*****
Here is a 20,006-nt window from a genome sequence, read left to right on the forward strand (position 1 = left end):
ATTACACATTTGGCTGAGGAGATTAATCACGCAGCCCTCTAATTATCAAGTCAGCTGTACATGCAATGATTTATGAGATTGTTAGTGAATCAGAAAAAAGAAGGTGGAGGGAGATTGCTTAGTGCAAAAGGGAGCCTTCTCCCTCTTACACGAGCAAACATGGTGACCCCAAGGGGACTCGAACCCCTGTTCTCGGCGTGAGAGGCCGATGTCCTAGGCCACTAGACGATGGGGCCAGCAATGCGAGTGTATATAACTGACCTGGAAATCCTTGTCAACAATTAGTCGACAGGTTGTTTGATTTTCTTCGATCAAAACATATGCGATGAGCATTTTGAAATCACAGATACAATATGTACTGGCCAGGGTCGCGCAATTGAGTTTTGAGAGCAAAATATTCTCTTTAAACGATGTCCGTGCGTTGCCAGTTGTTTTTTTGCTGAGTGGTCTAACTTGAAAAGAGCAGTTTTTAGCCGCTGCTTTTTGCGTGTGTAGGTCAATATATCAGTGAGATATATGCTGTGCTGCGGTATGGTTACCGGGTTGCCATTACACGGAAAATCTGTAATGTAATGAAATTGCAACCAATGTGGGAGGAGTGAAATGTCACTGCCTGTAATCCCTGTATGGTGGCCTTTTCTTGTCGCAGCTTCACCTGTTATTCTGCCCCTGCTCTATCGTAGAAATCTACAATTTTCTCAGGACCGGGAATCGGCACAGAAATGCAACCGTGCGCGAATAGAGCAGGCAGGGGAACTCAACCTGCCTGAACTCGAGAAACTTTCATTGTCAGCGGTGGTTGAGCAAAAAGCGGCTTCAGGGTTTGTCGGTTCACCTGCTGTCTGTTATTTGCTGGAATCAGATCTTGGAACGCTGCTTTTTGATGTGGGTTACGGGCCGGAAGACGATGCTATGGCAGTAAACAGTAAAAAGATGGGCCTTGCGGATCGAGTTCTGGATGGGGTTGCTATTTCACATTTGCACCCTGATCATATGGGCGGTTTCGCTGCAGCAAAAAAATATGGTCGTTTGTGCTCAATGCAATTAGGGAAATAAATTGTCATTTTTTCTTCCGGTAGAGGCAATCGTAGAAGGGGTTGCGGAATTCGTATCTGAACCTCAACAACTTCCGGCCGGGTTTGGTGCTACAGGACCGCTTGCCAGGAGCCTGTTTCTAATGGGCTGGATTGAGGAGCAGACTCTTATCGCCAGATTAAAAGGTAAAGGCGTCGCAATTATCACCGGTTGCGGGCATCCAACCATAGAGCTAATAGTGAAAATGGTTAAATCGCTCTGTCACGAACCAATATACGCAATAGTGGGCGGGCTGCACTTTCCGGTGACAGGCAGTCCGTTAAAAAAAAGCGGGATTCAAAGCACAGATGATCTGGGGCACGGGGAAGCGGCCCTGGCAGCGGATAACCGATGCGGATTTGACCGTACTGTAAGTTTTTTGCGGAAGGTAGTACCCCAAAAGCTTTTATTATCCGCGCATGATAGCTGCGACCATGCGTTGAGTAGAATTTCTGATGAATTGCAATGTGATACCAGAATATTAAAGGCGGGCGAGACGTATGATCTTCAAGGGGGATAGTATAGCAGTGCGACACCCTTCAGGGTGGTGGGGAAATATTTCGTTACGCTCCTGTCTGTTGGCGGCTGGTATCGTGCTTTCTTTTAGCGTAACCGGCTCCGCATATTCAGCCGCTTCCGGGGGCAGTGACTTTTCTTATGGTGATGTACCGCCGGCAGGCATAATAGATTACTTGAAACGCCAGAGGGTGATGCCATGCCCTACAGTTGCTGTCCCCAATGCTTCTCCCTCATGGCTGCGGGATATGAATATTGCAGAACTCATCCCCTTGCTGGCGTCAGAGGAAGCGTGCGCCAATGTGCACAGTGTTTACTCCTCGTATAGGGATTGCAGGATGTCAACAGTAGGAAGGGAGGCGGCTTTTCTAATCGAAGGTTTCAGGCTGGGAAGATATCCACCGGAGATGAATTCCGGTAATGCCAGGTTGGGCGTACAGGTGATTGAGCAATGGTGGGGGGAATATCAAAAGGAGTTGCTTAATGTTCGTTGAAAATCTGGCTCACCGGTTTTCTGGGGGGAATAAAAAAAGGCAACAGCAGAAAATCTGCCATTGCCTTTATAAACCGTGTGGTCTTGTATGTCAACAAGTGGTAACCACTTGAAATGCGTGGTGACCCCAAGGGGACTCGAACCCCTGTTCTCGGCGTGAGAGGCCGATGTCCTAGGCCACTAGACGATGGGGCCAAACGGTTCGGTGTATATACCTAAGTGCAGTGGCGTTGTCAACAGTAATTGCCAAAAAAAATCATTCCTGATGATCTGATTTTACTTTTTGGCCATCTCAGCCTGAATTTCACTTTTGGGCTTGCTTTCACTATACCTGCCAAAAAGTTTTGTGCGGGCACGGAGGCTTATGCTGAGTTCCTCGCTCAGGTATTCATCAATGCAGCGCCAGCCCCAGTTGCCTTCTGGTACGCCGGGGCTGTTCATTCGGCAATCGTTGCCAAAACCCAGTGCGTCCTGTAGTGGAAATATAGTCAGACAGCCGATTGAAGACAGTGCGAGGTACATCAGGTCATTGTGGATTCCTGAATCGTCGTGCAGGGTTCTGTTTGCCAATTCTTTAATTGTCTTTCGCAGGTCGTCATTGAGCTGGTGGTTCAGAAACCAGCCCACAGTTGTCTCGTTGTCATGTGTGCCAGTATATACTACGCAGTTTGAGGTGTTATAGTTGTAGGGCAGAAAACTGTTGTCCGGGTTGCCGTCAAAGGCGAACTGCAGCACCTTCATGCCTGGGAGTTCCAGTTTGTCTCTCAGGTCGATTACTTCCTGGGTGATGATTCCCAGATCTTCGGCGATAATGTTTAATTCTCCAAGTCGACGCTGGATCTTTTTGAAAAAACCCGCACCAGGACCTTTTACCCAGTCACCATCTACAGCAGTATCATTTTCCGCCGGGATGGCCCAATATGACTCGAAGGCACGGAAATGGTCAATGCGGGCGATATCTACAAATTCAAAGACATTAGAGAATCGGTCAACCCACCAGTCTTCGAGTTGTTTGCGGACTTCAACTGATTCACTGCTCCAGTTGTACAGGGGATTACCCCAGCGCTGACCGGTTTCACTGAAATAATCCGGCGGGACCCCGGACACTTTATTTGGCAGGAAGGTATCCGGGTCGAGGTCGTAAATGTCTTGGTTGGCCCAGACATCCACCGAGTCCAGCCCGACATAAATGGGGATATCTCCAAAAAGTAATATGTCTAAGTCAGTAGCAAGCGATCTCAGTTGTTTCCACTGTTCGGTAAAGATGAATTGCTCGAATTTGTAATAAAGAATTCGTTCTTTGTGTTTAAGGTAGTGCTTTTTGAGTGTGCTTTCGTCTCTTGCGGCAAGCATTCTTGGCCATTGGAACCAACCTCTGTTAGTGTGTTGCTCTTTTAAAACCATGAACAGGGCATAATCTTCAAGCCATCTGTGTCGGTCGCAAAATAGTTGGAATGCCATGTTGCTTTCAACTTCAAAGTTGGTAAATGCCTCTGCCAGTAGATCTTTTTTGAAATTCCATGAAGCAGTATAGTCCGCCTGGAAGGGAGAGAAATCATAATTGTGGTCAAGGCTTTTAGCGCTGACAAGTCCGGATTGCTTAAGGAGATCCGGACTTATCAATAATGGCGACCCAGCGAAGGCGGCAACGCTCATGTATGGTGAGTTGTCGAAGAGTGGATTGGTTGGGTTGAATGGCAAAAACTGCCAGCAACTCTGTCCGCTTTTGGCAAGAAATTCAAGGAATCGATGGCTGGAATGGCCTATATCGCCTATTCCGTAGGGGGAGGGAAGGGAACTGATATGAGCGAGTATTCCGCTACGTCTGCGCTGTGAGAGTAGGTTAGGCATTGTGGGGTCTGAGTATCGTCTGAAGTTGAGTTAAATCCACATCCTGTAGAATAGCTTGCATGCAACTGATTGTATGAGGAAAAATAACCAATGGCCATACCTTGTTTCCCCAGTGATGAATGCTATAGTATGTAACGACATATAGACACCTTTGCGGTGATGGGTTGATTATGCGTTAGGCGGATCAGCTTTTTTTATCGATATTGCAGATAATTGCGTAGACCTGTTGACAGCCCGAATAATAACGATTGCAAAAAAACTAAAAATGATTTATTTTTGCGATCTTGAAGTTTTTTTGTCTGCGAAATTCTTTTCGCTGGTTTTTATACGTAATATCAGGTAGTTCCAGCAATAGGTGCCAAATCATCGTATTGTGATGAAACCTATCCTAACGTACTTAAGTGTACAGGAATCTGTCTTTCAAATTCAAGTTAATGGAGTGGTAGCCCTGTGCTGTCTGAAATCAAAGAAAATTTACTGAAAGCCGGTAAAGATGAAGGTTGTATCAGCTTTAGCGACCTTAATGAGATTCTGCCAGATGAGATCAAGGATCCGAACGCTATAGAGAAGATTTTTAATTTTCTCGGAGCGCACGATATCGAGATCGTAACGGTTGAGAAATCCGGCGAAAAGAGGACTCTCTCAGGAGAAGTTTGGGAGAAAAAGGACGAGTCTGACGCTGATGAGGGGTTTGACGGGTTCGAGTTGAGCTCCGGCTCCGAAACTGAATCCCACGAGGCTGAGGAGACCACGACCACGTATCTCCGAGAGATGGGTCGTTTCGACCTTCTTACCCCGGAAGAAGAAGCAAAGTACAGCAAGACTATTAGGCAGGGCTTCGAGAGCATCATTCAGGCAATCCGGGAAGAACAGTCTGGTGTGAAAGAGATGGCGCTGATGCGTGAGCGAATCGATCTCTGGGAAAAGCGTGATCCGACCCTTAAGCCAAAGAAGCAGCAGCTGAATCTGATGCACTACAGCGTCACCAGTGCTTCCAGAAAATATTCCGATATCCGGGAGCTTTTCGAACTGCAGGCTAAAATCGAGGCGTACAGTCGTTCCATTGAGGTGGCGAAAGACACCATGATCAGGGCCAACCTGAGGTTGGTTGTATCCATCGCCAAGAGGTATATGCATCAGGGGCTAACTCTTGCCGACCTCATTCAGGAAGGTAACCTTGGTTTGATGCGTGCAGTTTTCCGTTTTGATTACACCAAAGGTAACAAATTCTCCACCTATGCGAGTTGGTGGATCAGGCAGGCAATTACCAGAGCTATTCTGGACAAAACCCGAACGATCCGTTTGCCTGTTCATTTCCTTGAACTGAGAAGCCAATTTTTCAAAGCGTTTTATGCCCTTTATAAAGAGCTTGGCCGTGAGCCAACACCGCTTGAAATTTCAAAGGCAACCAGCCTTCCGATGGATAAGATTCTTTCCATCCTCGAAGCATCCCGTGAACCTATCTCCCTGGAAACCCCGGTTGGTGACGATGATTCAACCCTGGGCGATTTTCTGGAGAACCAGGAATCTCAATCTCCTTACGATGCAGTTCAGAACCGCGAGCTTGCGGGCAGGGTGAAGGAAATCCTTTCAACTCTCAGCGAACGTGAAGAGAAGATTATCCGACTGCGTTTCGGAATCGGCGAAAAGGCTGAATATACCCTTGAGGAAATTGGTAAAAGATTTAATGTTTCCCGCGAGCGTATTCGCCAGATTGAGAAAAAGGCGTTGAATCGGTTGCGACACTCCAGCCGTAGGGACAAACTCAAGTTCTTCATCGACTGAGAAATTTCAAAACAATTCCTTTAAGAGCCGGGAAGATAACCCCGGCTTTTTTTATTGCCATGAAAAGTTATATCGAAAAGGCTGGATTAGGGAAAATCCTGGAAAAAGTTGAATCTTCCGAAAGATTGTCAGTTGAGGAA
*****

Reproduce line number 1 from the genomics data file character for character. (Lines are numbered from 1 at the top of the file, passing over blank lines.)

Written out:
Here is a 20,006-nt window from a genome sequence, read left to right on the forward strand (position 1 = left end):